After an unpromising start, with very little visible migration in the hours immediately after dawn, things picked up considerably from late morning and it turned out to be a busy day for scarce migrants. The highlights were a Red-breasted Flycatcher, initially just a brief sighting in the Terrace Trap willows but later showing well at Quarry Pond, and a Barred Warbler in Millcombe, both found by Richard Campey (see photos above). The supporting cast included at least 7 Hawfinches (of which one flew out of gorse at Quarter Wall (!) and four flew over the Terrace Trap area), 7 Firecrests (Terrace, Quarter Wall Copse, Millcombe), 1 Black Redstart (outside Square Cottage), 3 Lapland Buntings (flying over the water tanks) and a Snow Bunting (Terrace). Other sightings included 150 Siskins "everywhere", 40 Goldcrests, 40 Blackcaps, 6 Chiffchaffs, a Garden Warbler (Terrace) and a Reed Bunting at Quarter Wall.

Observations from Chris & Carol Baillie and Richard Campey.

All hatches are now battened down for the 60mph+ gusts forecast for Lundy as ex-hurricane Ophelia moves across Ireland...

Note: the blog on the Red-necked Phalarope posted on 3 Oct has been updated with additional information and a nice little GIF.

Saturday, 14 October 2017

Sat 14th Oct – More Hawfinches arrive

A grey dawn with murky low cloud and still a stiff SSW wind didn't seem promising for visible migration, but 185 Meadow Pipits were logged within an hour or so and there was a small movement of Chaffinches, with around 50 birds the vanguard of the thousands (hopefully) to come over the next three weeks. With them a couple of Bramblings, a male Greenfinch, five Siskins and a Redpoll. Most of the Goldcrests of the preceding two days had moved on, with only 15 or so logged.

A clearly newly arrived Hawfinch appeared in Millcombe at just before 11.00am and flew from perch to perch calling constantly before eventually settling. By early afternoon it had been joined by two more and all three birds were feeding on blackberries on the side of the Ugly. Other sightings included the first Great Northern Diver of the season (Landing Bay – see photo below), a Sparrowhawk, a Merlin, a Ring Ouzel (Millcombe), several Stonechats, a Grey Wagtail and 35 Swallows. Sadly there was no further sign of yesterday's Olive-backed Pipit. The boat crossing to Ilfracombe brought good views of single Bonxie and Arctic Skua shadowing a small flock of Kittiwakes less than a mile out from the island.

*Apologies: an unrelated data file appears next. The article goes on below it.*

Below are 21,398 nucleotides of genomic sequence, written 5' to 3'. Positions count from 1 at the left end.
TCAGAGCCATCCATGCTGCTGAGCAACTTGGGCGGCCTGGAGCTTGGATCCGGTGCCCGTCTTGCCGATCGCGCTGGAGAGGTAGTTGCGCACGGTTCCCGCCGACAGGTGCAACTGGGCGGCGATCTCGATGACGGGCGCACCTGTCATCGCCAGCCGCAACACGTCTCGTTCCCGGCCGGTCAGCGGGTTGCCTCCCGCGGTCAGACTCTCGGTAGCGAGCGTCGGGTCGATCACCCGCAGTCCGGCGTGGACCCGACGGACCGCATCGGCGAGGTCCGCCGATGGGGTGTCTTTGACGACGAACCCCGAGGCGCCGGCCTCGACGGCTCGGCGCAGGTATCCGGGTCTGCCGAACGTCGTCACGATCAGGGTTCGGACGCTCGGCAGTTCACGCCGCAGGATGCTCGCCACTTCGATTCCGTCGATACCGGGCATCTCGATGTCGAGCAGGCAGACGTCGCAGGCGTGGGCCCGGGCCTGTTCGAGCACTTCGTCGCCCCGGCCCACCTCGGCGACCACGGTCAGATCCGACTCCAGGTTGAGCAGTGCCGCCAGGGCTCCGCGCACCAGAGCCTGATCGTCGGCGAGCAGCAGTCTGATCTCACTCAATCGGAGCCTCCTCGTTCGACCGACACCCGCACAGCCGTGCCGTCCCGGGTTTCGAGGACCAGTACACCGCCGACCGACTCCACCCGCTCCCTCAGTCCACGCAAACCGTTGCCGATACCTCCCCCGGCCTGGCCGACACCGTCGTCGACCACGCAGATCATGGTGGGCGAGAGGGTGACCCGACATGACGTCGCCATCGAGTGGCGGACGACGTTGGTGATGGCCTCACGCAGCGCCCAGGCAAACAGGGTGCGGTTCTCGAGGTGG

Update: After the Oldenburg had sailed, Dean Jones found that the Hawfinch flock in Millcombe had grown to five birds. Not quite the 70 reported from Scilly, but a total only surpassed on Lundy in October 1988, when there was a maximum of nine on 25th.

Observations from: Chris Baillie, Julian Bowden, Richard Campey, Tim Davis, James Diamond, Dean Jones, Tim Jones and Steve McAusland of MARINElife

Great Northern Diver, Landing Bay, 14 Oct 2017 © Steve McAusland

Friday, 13 October 2017

Friday 13 October - Olive-backed Pipit in Millcombe

The highlight of the day was an Olive-backed Pipit found in Millcombe mid-morning by James Diamond and also seen by Tim Davis and Tim Jones. It was observed well over a period of about 20 minutess, in an area from the Secret Garden to the side of the Ugly. On one occasion it flew across the mouth of Millcombe and couldn't be relocated in spite of intensive searching.

Generally many fewer birds in often murky conditions and a strong south-westerly wind. Sightings included: Meadow Pipit 300, Swallow 45, Goldcrest 30, Merlin 1, Sparrowhawk 1, Great Skua 1, Arctic Skua 1, Firecrest 1, Wheatear 2, Spotted Flycatcher 1, Siskin 2, Brambling 1, Redpoll 1, Greenfinch 1, Reed Bunting 2.

Observers were Chris Baillie, James Diamond, Tim Davis, Tim Jones, Julian Bowden and warden Dean Jones.